Students at Startups: Mike Wiendels from Ace & Tate

Students at Startups: Mike Wiendels from Ace & Tate

This article will take you 5 minute(s) to read

In this series we will profile recent graduates who landed a job at a startup, either right after graduating or after a long and tough quest. First one out the gate is HvA international business graduate Mike Wiendels, who started at mega-hip glasses startup Ace&Tate in November 2016 after a successful internship as part of his Growth Hacking Course at The Talent Institute.

What was your initial plan after graduating from international business at the HvA?
After graduating in July of 2015 I initially was considering doing a Masters in entrepreneurship at the Erasmus University in Rotterdam, as I wanted to become an entrepreneur or work at a startup. Instead I landed an internship at a startup called Recruitee, where I started in September of 2015. As is often the case with internships at startups, this was basically like a proper job within the second week. It was a six month internship and I learnt a lot. Then I found out about the Growth Hacking Course from the The Talent Institute. It was good that I already had a foundation of skills and experience before I started, as the fast-paced mentality in the startup world is very different from life as a student.

What skills did you learn at The Growth Hacking Course?
A wide range of skills, in particular the methodology of growth hacking. This involves a lot of high-paced experimenting and testing.

So isn’t Growth Hacking just the new name for Business Development? Can you explain the differences between Growth Hacking and BDM?
The key difference between Growth Hacking and traditional marketing, is that a marketeer mainly wants to reach people, while a growth hacker really looks at return customers and their level of satisfaction. Growth isn’t necessarily external, growth can also can from inside a company, by improving its processes and listening to customers’ needs.
Growth Hacking really enables you to define at which points customers decide to stay and where they turn away.

Was it hard for you to find a job at a happening startup like Ace & Tate?
Not at all actually as I landed an internship there as part of the Growth hacking Course. They offered me a contract once the internship was over. I do facebook ads and Conversion Optimisation there. I now also do acquisition, as we have a really strong brand and we want to build on that.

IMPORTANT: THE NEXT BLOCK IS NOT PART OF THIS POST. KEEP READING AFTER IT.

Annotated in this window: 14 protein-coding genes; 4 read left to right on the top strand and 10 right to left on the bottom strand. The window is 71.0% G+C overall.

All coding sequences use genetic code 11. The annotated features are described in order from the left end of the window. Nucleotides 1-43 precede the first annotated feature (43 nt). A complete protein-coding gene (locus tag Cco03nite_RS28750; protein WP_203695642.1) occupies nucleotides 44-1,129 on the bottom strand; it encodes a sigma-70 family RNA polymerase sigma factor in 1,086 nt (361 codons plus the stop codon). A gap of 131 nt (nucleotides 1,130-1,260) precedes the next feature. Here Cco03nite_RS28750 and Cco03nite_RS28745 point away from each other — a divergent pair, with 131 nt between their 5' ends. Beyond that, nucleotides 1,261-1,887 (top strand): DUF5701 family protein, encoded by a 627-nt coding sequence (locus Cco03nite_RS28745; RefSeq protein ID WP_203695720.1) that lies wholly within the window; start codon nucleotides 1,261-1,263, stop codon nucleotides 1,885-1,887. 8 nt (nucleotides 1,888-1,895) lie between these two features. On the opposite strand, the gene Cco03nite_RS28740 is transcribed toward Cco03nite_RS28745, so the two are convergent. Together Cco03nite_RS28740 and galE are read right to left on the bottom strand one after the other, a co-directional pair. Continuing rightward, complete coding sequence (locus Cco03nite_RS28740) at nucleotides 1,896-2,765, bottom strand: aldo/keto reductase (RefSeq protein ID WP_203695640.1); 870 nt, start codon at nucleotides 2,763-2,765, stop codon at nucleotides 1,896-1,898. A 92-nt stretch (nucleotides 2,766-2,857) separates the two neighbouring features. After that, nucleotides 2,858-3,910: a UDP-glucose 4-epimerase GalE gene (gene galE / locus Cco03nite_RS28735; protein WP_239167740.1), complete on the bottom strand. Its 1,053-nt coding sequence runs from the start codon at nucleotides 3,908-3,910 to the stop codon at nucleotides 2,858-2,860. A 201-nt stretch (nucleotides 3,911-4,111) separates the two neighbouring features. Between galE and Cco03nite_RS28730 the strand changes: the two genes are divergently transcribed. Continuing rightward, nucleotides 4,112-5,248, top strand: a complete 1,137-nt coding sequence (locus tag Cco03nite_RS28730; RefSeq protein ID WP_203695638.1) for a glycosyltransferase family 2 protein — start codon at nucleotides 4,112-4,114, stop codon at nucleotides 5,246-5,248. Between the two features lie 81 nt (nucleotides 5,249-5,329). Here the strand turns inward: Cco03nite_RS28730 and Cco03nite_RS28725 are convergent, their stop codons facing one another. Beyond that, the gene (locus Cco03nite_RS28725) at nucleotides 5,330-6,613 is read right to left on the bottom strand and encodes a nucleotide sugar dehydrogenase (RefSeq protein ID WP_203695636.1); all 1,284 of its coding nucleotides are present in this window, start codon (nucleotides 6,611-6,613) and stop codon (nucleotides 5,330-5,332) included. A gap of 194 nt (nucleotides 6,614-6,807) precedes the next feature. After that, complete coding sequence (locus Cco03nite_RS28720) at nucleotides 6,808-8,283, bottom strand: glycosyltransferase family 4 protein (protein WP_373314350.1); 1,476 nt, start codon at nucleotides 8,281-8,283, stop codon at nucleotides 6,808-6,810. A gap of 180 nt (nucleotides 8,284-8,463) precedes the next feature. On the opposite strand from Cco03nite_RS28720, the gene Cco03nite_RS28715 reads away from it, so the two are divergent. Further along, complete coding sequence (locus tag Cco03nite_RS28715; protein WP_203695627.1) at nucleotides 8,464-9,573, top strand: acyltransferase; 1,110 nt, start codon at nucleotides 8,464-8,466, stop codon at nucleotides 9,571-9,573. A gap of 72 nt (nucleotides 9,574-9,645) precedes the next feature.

So let’s get this straight; you are working at Ace & Tate now while you do not wear glasses?
Yeah that’s right, all my colleagues wear our glasses though.

Have most of your classmates from the Talent Institute landed jobs already as well?
Almost everyone in the program has already found a job, and that while we are only just the second batch of Guinea pigs really. It turns out companies really need people with our skills.

What unique skills did they teach you at the course that you didn’t know already from your business education? What was “the stuff they didn’t teach you at school” that you found about, and that employers are looking for?
You really learn to use all the right tools. You get an in-depth understanding of Google analytics and social media, while you really find out how to properly look at your website. Additionally you also learn to understand how to set up conversion experiments

You now mentioned experiments a few times already, it makes it sound like you’re doing chemistry?
It sort of is in a way. We test several versions of a webpage for instance, to see which one gets a better click-through rate. The best one wins, and we imply that one in our next campaign.

So it sounds like you say marketeers tend to throw a lot of stuff at the wall to find out afterwards what will stick, where as growth hackers you research his beforehand?
That’s exactly it. We really need to think outside of the regular campaigns by the marketeers, in order to be able to test what will work beforehand.

Anything else you would like to say to anyone reading this?
Yes, I would like to say to all students: if you are considering working at a startup, go do it now! It is hard enough to find work as it is already and it won’t get any easier. Working at a startup is very hands-on and you really learn skills they won’t teach you at a large corporate company, so it is an excellent opportunity to learn a lot in a short amount of time. As I said before: the mentality from the startup world is really very different from that of the student world.

x
Pretty please with sugar on top - like us:Already liked? Get outta here ;-)